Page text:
Take the 2-minute tour ×
Stack Overflow is a question and answer site for professional and enthusiast programmers. It's 100% free, no registration required.

I am practicing some various JavaScript techniques, namely function properties. Here is something that has me scratching my head a little.

//property of the q0 function
q0.unique = 0;

function q0() {

return q0.unique++;


console.log(q0()); //returns 0 
console.log(q0()); //returns 1
console.log(q0()); //returns 2
console.log(q0()); //returns 3

Shouldn't the first call to the function return 1? Why is it returning 0? q0.unique is already set to 0?

share|improve this question

4 Answers 4

up vote 3 down vote accepted

That would be true if your code was:

function q0() {

return ++q0.unique;


The suffixed ++ returns the current value then increments. With a prefixed ++ it's the other way around.

share|improve this answer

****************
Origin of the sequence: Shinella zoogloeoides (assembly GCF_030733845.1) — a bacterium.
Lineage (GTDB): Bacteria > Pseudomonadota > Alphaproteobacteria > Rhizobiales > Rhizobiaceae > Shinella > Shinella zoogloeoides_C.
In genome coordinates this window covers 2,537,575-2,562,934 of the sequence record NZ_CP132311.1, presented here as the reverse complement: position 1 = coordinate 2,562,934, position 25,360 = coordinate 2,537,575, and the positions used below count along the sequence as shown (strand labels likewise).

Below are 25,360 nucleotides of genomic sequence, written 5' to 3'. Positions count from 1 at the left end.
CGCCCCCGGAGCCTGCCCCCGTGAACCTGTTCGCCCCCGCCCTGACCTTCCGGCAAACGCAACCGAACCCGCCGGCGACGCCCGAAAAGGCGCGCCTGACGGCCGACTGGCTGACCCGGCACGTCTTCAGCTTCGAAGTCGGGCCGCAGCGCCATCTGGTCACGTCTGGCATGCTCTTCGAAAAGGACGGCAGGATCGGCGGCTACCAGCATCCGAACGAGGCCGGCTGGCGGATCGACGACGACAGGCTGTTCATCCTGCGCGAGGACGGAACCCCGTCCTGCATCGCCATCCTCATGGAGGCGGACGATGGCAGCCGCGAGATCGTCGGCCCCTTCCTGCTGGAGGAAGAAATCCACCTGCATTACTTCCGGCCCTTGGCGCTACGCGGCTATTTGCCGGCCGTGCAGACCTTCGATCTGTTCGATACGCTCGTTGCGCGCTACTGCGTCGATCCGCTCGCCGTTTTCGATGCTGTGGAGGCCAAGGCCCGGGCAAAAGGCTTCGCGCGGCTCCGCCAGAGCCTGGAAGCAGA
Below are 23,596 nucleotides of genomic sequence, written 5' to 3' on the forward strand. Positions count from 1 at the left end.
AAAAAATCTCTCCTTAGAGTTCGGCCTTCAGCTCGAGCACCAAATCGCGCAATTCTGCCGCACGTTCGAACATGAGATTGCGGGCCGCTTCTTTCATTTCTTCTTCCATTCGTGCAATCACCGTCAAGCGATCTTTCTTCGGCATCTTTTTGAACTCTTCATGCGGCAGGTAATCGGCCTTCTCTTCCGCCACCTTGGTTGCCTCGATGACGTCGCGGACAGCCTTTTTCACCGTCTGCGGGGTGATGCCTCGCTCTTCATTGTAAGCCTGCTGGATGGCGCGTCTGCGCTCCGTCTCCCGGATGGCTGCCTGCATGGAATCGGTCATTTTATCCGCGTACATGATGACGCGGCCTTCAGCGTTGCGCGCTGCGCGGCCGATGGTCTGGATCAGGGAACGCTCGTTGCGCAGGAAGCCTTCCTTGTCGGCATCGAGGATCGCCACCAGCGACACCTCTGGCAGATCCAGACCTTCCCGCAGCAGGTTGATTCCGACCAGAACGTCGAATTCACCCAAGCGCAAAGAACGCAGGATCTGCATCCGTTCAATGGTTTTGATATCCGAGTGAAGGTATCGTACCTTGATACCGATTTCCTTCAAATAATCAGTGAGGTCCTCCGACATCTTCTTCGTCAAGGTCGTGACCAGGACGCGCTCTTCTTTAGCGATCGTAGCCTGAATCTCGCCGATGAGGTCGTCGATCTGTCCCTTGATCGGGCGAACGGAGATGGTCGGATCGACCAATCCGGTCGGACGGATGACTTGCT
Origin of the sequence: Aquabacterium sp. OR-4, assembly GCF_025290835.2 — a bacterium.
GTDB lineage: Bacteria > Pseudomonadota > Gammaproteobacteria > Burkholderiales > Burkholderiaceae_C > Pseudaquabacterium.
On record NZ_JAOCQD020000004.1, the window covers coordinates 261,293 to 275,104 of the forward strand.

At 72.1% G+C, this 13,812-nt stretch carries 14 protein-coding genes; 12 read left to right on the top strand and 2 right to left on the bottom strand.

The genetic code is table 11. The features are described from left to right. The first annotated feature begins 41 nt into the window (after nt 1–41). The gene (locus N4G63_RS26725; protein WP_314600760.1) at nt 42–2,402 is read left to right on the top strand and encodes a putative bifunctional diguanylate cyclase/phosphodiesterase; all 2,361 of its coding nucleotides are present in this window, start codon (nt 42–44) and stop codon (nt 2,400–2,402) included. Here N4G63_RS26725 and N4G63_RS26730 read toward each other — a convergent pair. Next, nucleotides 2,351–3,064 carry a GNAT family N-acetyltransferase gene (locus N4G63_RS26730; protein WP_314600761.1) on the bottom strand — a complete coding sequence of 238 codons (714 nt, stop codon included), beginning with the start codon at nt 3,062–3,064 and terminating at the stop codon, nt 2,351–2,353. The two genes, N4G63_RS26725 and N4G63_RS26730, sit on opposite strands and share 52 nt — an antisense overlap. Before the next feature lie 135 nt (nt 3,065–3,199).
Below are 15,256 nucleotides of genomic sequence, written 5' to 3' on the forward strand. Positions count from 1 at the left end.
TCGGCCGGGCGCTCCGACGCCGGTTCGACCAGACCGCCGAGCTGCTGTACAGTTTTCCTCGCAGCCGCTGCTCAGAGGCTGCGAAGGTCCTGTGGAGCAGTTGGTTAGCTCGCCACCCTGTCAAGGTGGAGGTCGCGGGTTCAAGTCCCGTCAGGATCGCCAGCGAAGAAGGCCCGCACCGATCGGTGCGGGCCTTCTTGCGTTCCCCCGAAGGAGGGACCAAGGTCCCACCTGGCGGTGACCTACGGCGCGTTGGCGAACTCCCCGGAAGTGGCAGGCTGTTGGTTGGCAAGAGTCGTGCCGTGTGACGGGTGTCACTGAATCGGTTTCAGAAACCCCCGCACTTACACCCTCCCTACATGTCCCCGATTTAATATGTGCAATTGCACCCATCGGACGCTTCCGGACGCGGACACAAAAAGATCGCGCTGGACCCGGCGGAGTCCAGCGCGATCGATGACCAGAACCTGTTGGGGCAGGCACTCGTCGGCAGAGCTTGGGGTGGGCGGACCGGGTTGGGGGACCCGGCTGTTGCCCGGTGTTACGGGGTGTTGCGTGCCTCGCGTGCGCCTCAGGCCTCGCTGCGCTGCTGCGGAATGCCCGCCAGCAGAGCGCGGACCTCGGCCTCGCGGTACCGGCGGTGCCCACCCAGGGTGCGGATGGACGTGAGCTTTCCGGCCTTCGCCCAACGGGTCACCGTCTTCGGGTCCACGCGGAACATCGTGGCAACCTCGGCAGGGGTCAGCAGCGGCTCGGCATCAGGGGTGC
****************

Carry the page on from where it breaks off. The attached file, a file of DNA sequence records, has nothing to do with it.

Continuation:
Ahh, I see. A pre besides a post. –  Sethen Maleno Nov 19 '12 at 21:11

The postfix increment operator returns the value before the increment.

var a = 0;
var b = a++;
// now a==1 and b==0

The best way to recall it is to read a++ as give the value and then increment.

If you want to return the value after the increment, use

return ++q0.unique;


share|improve this answer

You are confusing pre- and post-incrementation. Given:

var unique = 0;

var x = unique++ will assign current value of unique (0) while var x = ++unique will assign value of unique after incrementation (1). In both cases the value of unique is 1 after all.

What you want is:

function q0() {
  return ++q0.unique;
share|improve this answer

There are two increment operators:

var++ // increment  the variable ---after--- the operation.  
++var // increment  the variable ---before-- the operation.


var x = 0;

alert(x++) // 0
alert(x)   // 1
alert(++x) // 2
share|improve this answer

Your Answer


By posting your answer, you agree to the privacy policy and terms of service.

Not the answer you're looking for? Browse other questions tagged or ask your own question.